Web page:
"We are glad to see that Facebook has taken steps in the past weeks to address some of its outstanding privacy problems," the letter said. "However, we are writing to urge you to continue to demonstrate your commitment to the principle of giving users control over how and with whom they share by taking these additional steps."
Participating groups included the ACLU of Northern California; the Center for Democracy and Technology; the Center for Digital Democracy; Consumer Action; Consumer Watchdog; Electronic Frontier Foundation; Electronic Privacy Information Center; Privacy Activism; Privacy Lives; and the Privacy Rights Clearinghouse.
The recommendations include allowing users to decide which applications access their personal data; making instant personalization opt-in by default, instead of using its current opt-out format; and giving users control over all the information they can share over Facebook, including name, profile picture, network affiliations, and gender. Today, Facebook users must make this information public and users cannot choose to hide their profile photo or gender, for example.
"One issue that must be resolved is the 'app gap': the fact that applications and web sites that use the Facebook Platform can access a user's information if that user's friend -- and not the user herself -- runs the app or connects with the site," the letter said. "Facebook's latest changes allow users a 'nuclear option' to opt out of applications entirely. While this is an important setting, it is not adequate for meaningful control. Facebook users should also have the option to choose to share information only with specific applications."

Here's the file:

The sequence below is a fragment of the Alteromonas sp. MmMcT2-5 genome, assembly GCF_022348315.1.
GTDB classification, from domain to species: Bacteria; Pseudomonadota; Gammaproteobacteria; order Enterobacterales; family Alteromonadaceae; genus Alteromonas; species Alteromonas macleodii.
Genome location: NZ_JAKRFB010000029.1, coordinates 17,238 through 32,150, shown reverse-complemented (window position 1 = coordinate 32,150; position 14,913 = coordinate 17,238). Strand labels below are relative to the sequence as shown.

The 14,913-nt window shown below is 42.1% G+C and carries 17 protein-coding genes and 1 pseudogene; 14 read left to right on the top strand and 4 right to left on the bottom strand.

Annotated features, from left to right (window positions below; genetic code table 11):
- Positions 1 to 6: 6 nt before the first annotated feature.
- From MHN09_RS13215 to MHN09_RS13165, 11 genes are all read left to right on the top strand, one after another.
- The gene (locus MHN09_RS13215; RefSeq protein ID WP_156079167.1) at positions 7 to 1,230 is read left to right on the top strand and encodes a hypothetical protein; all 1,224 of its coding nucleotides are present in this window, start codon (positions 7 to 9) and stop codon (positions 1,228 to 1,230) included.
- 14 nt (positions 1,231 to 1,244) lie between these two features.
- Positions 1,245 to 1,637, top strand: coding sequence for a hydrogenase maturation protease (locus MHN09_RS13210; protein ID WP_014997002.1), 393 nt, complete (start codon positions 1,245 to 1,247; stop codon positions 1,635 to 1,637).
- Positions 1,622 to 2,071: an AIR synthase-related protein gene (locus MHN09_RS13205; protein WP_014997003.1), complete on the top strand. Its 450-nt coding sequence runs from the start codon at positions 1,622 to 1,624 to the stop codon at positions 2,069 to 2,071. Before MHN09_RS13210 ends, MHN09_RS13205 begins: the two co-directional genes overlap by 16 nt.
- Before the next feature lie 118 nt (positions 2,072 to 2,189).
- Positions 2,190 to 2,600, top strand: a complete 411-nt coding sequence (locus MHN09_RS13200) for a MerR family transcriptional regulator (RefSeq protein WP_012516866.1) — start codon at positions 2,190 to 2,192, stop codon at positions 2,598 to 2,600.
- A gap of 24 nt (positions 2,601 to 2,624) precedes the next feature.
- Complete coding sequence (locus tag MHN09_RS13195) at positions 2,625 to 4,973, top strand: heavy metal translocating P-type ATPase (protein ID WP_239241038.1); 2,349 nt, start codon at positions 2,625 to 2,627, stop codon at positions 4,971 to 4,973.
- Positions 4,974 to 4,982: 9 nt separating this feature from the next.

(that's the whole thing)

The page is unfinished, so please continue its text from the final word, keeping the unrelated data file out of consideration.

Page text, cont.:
The recommendations also returned to a familiar theme: That of third-party sites and privacy. Facebook should not keep information about specific visitors to third-party sites that use social plug-ins or Facebook's like button unless users specifically opt to interact with those tools, the letter stated.
"What has gone largely unannounced is that these plug-ins provide Facebook with information about every visit to the site by anyone who is logged in to Facebook, whether or not the visitor ever interacts with the plug-ins or clicks on the 'like' button at all," the group wrote.
In a year that already has seen several widely publicized attacks on Facebook users -- including an adware infection in May -- the advocacy groups recommend that Facebook use an HTTPS connection, by default, for all interactions to protect Facebook users from other threats. And users who become disenchanted with the site should be given simple tools that enable them to remove their information from Facebook, the letter said.
"Facebook users communicate a wealth of private information -- from personal messages and photos to the content they share with just a few friends -- on the service. However, by default, this information is sent over the Internet in unencrypted fashion, potentially allowing it to be intercepted by other parties," the letter said.